Citizens Expect Better Service from the Government, Federal CIO Says

Technology advances may be enticing, but agencies must upgrade to the 21st century first, says Suzette Kent.

While exciting new advances in technology happen almost daily, Federal CIO Suzette Kent said that government agencies need to stay focused on a more immediate goal: modernization.

“I wish I could stand here and talk only about innovation,” she said at IBM’s Think Gov 2018 on Thursday in Washington, D.C. “But we still have so many things to do to be current in the 21st century.”

The President’s Management Agenda, released by the White House on March 20, provides agencies with a tactical list of what needs to be done to modernize, referred to as Cross-Agency Priority (CAP) Goals. Specifically, the goals are to modernize IT, create transparency and accountability to the public and ensure the federal workforce has the proper skills and mindset to meet an evolving government mission.

Don’t think of these things in isolation,” Kent said. “Think of them as multiple capabilities that you bring together to best serve the unique mission of your agency.”

And that mission, she said, is to provide the best customer service and to use taxpayer money wisely. Citizens have grown used to speedy, online service from businesses, and they should get the same from government.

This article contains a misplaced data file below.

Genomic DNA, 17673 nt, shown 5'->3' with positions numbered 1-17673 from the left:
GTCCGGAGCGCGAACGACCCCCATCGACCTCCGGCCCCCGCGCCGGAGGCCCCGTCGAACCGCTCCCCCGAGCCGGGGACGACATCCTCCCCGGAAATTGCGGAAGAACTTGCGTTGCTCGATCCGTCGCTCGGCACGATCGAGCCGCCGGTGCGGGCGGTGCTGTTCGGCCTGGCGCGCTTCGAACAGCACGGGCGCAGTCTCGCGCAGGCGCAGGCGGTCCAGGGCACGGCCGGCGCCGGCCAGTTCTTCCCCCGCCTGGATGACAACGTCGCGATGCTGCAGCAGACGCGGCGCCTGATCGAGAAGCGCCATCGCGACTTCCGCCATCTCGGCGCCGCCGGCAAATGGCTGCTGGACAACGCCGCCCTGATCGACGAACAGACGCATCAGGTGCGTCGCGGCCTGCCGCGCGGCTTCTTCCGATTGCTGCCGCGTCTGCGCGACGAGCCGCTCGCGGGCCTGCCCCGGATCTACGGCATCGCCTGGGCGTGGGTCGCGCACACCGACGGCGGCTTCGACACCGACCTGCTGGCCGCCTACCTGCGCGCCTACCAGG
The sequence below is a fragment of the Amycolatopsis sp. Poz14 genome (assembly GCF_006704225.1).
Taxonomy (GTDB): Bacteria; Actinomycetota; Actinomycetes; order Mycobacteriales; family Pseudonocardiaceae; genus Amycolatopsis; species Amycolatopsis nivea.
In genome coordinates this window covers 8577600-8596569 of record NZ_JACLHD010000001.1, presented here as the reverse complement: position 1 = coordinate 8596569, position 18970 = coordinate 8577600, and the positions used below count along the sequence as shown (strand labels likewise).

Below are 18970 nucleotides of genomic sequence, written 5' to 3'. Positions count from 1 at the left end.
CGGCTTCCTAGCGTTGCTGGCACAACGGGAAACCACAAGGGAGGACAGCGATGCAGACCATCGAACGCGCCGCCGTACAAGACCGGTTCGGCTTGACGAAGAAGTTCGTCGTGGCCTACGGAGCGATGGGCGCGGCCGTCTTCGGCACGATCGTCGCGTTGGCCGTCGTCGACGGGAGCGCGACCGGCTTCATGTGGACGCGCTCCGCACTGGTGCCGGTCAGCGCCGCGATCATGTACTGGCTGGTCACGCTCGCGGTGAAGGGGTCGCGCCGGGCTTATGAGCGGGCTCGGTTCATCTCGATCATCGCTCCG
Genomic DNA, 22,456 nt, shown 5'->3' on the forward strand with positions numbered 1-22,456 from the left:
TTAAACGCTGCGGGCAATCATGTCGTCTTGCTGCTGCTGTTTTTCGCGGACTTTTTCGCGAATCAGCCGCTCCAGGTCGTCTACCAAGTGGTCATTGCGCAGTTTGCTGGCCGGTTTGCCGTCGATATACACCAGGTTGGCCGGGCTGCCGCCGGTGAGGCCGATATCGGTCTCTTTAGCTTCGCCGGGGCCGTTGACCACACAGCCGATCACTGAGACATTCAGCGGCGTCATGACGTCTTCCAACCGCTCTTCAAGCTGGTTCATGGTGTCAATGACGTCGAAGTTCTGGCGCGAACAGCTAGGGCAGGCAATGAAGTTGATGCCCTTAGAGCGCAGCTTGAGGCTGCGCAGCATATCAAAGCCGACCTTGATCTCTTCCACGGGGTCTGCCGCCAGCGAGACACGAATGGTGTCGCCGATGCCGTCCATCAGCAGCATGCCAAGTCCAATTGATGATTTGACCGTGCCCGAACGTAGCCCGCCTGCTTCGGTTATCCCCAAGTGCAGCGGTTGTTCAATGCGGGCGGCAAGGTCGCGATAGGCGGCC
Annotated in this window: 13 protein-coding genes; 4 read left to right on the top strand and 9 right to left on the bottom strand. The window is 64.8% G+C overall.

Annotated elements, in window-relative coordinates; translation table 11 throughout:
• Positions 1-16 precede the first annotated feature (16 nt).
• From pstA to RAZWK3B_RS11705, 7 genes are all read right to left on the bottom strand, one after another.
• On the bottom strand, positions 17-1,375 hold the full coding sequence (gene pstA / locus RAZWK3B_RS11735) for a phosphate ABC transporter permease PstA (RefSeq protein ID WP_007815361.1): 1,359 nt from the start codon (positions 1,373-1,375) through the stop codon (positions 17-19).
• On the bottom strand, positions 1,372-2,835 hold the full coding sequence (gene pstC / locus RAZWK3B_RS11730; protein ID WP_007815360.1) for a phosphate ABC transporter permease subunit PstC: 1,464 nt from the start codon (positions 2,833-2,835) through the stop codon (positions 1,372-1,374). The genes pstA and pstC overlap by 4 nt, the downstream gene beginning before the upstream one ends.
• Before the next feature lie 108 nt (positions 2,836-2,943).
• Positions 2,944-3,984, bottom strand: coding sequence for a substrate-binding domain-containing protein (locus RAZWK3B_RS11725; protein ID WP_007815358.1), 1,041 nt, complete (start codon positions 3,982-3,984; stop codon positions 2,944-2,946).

Data Is a High Value Asset for Federal Government

When Kent took the job as CIO, she said, she was presented — much to her surprise — with a thick stack of actual paper forms to fill out.

“That’s not the type of experience most of you expect, or that many of our citizens expect in any other part of their life,” she said. “The bar is high around those services.”

As agencies work to improve customer service through modernization, she said, there’s another aspect of technology to consider: the vast amounts of data collected and created by the federal government.

“Data is the highest-value asset we have,” she said. “The federal government has the best data in the world. We can solve problems using that data, but we have to address basic things around the hygiene, the principles of sharing and a fierce protection of privacy.

“The way that we are approaching that is by creating a long-term strategy, a strategy that will hopefully last [into the next administration],” she said. And that is why, while modernizing government technology is a big job, Kent also wants agencies to think even bigger, past their own offices and deep into the future.

“The agenda is just not a trendy idea of the current administration — it’s actually an American imperative to manage our collective risk and fiercely protect our future,” she said.

Jirapong Manustrong/Getty Images
May 25 2018